Less than a month after Netflix separated its DVD-by-mail and Internet streaming services, the company reversed course Monday and said it would keep the two services on a single website.
Soon after the plan was hatched, customers complained loudly that it would been more difficult to watch movies; investors hated it, too.
In the end, the company backed down.
Until recently, CEO Reed Hastings had always seemed to possess an uncanny touch. He was the David who crushed goliath Blockbuster and a visionary who foresaw the death of the DVD. But that cool, smooth operator seems to have vanished. Today, he and the company are fodder for "Saturday Night Live" skits and targets of venom on social networks.
Netflix's about-face Monday initially pleased Wall Street, rising 10 percent in the first minutes of trading. But enthusiasm waned in the afternoon, and Netflix shares settled Monday at $111.62, down nearly 5 percent.
Netflix started to resemble a different company last summer. The stock had been on a tear at more than $290 on July 12, up from $110 last year, but Hastings' miscalculations began that day when he abruptly announced Netflix was raising fees for its DVD business by as much as 60 percent.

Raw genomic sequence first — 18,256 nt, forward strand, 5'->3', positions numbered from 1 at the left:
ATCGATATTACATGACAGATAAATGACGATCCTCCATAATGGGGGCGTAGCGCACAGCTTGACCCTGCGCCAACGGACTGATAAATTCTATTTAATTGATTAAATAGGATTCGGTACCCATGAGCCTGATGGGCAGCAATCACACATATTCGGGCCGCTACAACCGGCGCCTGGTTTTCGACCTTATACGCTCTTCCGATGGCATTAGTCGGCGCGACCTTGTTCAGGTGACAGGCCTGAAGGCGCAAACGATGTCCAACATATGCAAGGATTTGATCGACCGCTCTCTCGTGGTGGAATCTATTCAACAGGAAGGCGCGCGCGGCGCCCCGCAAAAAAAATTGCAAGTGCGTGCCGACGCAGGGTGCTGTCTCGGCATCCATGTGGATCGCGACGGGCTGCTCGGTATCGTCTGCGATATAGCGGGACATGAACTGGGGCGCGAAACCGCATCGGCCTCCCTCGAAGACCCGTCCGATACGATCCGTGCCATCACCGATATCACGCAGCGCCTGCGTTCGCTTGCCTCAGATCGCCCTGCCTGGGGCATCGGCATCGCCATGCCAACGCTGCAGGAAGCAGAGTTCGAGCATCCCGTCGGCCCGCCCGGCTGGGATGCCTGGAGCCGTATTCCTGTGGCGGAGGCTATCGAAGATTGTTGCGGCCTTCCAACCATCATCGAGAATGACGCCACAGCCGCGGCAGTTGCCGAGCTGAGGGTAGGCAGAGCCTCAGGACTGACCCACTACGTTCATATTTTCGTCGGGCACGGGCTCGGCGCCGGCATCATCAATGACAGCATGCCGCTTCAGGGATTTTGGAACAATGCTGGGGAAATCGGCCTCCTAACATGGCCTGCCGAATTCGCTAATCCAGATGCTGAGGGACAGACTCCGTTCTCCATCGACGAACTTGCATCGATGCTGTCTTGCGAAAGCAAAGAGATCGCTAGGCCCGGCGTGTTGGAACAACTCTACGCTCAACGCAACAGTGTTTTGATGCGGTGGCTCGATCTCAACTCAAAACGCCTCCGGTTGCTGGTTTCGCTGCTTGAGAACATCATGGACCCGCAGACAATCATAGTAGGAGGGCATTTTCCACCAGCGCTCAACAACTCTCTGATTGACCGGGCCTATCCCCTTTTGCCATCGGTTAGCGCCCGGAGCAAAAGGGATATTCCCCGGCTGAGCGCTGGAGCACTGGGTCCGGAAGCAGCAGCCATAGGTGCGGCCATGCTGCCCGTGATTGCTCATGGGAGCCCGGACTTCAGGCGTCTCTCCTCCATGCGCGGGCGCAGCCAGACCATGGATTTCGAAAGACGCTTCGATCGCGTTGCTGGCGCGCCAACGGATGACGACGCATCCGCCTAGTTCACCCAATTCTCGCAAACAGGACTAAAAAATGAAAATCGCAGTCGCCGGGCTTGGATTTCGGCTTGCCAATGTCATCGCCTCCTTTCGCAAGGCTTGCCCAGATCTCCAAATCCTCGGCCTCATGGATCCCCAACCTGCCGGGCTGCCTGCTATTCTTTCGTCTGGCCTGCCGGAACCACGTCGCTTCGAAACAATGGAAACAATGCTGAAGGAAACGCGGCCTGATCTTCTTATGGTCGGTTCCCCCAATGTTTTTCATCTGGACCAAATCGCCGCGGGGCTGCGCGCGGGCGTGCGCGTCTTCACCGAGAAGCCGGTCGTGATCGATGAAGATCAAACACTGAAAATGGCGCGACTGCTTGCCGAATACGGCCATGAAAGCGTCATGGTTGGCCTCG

For consumers, the timing could not have been worse. The economy remained stubbornly weak, and they had been given no warning. They took to social networks with their rants, bashing the company.
Then on Sept. 1, Netflix lobbed another grenade: It would no longer stream content from the cable channel Starz. Customers said they were paying more for less. Then came Qwikster, the new name for the DVD-by-mail service.
Netflix had 24.6 million subscribers at the end of June, but it warned last month that it expected a net 600,000 to leave by the end of September because of the price increase.